11/4, Mailbox. Mass-produced, supermarket Mums usually do well in the rougher parts of this garden. I used to dismiss Mums as gaudy and over-tweaked, as I did with snapdragons and zinnias. I was again happy to be wrong, the best lesson in my gardening life. The larger burgundy Mum hugging the Verbascum on the left was planted in January 2014, a holiday party gift. The temperature was above freezing, the rocky ground was wet and cold, the Mum looked bad; it was a hospice gesture. Third year now, a foot taller, blooming later each season, even flowers through the first snows. Better than the flowers is the dark matte foliage, much easier to shape than box, a tight 2’x 2′ mound with one cutback in late Spring. The savvy Victorians used Mums as hedging in bedding-outs. I put out three more supermarket pots in late September, $2.99 each, two burgundy, one orange. They’ll begin to make a sturdy clump next year.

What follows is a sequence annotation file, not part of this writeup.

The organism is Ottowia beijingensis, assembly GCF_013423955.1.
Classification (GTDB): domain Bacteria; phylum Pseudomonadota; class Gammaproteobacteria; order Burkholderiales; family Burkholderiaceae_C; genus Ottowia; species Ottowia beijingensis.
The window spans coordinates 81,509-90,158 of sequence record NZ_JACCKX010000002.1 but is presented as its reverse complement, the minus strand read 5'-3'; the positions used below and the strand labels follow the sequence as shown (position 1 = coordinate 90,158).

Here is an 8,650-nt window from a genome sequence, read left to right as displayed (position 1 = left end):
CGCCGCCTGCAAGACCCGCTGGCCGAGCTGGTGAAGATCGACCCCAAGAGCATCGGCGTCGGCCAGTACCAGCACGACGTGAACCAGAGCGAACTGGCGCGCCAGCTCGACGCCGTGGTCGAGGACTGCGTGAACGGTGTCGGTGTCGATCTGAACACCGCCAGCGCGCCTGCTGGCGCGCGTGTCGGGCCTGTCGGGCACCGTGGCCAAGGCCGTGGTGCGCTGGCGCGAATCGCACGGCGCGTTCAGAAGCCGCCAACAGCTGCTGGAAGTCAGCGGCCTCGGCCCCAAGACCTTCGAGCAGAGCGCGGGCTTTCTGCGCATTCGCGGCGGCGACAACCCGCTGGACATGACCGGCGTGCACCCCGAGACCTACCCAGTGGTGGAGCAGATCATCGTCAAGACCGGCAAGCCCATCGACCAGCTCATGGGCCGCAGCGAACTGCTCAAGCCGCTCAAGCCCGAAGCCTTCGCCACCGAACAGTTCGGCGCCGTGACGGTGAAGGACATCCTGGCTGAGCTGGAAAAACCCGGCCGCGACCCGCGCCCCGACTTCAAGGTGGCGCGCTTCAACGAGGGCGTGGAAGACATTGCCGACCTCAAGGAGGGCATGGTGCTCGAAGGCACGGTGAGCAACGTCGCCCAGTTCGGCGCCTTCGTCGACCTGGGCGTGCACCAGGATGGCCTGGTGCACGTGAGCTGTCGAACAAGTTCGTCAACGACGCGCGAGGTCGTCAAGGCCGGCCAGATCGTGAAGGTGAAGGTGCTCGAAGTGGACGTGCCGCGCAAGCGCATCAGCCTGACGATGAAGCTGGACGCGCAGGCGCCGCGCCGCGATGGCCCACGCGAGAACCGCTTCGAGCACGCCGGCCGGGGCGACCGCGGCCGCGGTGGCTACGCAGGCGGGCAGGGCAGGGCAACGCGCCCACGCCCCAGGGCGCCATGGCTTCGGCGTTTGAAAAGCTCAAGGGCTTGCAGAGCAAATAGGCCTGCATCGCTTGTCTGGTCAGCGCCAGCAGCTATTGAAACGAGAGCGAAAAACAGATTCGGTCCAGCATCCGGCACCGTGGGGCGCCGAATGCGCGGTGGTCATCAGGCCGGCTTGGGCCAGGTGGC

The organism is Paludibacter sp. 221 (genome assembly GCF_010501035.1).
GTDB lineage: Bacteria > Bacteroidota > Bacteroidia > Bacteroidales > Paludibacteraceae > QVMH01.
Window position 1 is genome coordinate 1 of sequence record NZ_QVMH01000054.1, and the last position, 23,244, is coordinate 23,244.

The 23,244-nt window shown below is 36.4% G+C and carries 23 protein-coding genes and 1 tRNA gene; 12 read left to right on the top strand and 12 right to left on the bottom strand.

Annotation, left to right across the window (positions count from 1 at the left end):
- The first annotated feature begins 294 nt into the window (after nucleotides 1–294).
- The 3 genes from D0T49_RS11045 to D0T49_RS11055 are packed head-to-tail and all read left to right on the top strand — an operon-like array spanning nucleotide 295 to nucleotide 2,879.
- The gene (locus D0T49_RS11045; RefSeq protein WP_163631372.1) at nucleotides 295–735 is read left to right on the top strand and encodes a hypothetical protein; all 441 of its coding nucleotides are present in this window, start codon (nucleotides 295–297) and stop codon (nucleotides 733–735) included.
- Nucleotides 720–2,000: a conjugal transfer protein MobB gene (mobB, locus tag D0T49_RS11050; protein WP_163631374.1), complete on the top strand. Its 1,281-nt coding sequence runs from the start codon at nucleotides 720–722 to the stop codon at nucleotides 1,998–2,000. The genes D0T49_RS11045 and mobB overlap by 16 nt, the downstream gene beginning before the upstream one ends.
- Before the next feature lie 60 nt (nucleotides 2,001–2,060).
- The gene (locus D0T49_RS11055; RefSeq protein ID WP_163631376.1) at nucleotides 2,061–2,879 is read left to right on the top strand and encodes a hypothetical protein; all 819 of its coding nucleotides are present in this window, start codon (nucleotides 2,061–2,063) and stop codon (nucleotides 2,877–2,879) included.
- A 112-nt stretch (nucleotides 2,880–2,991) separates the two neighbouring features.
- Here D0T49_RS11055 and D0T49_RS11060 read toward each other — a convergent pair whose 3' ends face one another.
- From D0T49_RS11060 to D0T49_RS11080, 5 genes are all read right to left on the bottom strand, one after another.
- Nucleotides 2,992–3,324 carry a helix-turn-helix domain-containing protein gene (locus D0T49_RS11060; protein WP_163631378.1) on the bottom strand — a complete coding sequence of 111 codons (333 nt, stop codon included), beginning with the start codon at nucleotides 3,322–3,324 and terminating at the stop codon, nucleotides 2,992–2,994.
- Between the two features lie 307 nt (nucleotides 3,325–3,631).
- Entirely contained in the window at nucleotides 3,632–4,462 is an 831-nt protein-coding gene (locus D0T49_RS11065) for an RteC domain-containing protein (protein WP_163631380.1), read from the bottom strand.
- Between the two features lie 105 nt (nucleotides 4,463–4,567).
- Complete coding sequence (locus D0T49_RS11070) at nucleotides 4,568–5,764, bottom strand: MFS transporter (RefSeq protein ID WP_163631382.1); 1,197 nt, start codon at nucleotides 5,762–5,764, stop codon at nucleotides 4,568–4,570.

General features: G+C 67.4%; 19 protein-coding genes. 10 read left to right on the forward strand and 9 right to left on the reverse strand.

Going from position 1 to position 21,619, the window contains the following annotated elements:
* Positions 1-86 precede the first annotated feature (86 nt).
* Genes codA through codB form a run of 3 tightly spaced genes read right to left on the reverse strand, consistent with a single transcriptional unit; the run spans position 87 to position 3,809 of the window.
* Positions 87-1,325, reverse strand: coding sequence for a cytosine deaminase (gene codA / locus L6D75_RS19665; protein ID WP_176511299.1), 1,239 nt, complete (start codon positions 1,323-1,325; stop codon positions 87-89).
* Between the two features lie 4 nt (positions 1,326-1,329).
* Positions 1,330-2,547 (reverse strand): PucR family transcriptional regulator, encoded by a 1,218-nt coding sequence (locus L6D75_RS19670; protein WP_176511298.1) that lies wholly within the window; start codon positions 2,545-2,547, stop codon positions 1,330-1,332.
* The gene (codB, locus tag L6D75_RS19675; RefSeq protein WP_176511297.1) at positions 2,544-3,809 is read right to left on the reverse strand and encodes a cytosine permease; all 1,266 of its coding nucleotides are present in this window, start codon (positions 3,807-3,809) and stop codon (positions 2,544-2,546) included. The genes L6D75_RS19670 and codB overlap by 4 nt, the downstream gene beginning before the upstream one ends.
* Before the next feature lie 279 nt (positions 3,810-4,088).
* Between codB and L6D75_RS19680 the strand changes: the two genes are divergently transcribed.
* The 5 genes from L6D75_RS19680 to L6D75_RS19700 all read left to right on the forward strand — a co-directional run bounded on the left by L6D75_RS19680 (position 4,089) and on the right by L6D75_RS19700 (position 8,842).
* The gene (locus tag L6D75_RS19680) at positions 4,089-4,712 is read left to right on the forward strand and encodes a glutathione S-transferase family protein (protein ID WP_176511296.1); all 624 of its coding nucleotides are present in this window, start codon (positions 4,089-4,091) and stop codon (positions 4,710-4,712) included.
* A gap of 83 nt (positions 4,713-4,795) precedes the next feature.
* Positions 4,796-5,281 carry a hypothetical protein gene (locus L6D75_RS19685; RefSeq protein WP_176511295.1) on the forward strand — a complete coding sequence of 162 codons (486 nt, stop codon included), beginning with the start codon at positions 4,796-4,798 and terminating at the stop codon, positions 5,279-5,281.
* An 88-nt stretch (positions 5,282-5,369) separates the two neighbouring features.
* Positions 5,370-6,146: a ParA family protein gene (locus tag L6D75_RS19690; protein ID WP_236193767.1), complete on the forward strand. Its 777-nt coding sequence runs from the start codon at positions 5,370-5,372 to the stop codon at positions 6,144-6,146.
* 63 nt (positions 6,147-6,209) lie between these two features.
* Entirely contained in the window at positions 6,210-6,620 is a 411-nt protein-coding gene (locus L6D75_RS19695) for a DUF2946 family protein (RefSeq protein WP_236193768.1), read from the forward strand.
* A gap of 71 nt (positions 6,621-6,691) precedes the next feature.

11/4. This picture was taken a week too late. You get the drift.
11/4. Golden Rain tree, Koelreuteria paniculata, honey-leaved in back; Itea virginica ‘Little Henry’, red in front. Big Catalpa leaves on the ground, on the box. Once the leaves fall, it takes four three-hour sessions to redistribute them as mulch. There are few truths in human life but here’s one: Never allow a Catalpa three feet from your front porch.
11/12. This is the fourth winter on the back porch for Agapanthus, bay, lemon and rosemary. Also overwintering two peppers, Lantana in the bag, ‘Rosita’ eggplant, Pelargoniums.
11/12 First snow. Back door looking West. Follow the fox footprints.
11/24. Main Path face North.
11/24. Ride face East.
11/24. Garage West face.
11/24. Done Lilium.
11/24. Done maquis.
11/24. Pinus, Juniperus, Chamaecyparis.
11/28. The pumpkin is a traditional harvest symbol in the New World. Native to northern Mexico and the southern United States.